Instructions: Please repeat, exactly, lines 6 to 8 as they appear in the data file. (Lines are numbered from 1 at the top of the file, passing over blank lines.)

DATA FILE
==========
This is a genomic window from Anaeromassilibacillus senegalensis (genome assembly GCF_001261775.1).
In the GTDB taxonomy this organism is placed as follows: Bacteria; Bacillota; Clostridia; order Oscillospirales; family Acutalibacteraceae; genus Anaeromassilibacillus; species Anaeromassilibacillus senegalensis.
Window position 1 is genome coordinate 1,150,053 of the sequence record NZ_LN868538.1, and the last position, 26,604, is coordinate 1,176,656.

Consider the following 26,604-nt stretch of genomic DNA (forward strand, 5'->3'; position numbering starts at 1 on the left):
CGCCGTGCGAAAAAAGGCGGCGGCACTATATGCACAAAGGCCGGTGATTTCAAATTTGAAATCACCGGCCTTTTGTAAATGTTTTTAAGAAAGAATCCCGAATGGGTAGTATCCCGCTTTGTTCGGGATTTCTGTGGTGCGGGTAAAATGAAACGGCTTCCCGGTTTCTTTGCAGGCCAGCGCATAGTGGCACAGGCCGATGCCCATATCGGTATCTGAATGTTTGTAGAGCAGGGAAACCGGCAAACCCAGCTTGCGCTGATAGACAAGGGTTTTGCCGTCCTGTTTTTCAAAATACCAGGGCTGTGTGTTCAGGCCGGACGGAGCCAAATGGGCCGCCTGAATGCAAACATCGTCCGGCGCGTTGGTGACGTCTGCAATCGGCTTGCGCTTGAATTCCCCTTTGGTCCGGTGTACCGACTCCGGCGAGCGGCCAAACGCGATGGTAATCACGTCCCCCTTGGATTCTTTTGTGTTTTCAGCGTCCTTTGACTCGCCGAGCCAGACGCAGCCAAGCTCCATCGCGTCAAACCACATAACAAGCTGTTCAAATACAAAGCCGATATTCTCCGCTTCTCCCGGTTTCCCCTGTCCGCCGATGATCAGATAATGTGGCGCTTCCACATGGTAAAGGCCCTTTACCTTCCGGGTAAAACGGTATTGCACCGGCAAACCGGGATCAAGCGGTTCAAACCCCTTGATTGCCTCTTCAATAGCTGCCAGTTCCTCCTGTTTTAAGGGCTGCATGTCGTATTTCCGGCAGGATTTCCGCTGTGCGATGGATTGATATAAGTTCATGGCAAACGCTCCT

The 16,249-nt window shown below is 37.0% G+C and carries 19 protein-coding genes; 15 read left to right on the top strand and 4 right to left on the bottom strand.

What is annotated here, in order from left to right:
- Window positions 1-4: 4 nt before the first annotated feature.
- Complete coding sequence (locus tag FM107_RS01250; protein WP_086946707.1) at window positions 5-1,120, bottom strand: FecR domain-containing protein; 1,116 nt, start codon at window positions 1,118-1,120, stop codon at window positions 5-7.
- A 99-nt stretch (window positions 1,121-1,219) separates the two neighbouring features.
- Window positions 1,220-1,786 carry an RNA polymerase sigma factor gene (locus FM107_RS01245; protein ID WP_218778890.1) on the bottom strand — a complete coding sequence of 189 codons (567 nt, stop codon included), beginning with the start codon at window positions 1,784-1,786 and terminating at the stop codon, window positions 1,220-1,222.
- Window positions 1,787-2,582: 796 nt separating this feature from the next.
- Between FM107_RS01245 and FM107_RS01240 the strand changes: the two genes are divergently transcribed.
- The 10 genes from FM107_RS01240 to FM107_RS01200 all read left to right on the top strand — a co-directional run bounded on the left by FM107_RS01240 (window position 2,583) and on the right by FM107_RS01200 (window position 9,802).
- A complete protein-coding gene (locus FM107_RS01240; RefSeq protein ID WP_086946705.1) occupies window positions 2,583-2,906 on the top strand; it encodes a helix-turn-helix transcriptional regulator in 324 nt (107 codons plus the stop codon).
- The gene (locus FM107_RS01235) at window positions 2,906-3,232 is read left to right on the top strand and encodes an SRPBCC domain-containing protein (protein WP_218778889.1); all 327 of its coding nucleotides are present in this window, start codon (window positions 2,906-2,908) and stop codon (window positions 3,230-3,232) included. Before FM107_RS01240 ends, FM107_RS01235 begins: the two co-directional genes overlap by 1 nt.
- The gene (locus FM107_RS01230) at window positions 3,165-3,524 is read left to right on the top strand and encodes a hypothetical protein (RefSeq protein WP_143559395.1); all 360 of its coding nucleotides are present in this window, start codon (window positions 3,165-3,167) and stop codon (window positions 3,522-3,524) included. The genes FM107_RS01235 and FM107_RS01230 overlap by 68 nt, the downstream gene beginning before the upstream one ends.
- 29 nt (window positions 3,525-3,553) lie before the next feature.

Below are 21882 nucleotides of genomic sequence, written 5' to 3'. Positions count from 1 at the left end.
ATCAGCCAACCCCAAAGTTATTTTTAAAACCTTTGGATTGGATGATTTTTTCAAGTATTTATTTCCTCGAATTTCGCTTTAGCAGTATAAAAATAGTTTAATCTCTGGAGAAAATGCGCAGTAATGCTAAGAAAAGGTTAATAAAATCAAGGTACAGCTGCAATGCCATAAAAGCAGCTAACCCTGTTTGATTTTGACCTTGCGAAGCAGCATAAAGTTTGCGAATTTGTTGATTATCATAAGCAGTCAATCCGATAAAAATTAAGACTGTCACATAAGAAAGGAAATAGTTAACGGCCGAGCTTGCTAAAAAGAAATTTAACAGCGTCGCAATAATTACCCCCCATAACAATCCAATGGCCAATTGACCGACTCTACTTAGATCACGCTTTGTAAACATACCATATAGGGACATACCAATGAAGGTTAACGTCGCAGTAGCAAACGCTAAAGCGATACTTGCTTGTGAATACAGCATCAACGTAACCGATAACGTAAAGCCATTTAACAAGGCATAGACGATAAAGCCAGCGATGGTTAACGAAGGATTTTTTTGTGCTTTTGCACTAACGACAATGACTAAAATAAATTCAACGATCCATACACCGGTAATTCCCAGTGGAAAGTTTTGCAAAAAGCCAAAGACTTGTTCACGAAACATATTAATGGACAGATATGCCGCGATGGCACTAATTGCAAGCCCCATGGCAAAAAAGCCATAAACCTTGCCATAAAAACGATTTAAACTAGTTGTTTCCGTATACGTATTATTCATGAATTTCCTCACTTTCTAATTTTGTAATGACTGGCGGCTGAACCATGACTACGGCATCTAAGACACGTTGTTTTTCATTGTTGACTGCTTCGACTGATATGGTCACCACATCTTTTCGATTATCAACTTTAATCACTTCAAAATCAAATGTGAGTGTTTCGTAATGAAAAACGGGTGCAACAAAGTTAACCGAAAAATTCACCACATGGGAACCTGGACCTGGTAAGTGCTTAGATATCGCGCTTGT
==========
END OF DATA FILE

The 16,249-nt window shown below is 37.0% G+C and carries 19 protein-coding genes; 15 read left to right on the top strand and 4 right to left on the bottom strand.

What is annotated here, in order from left to right:
- Window positions 1-4: 4 nt before the first annotated feature.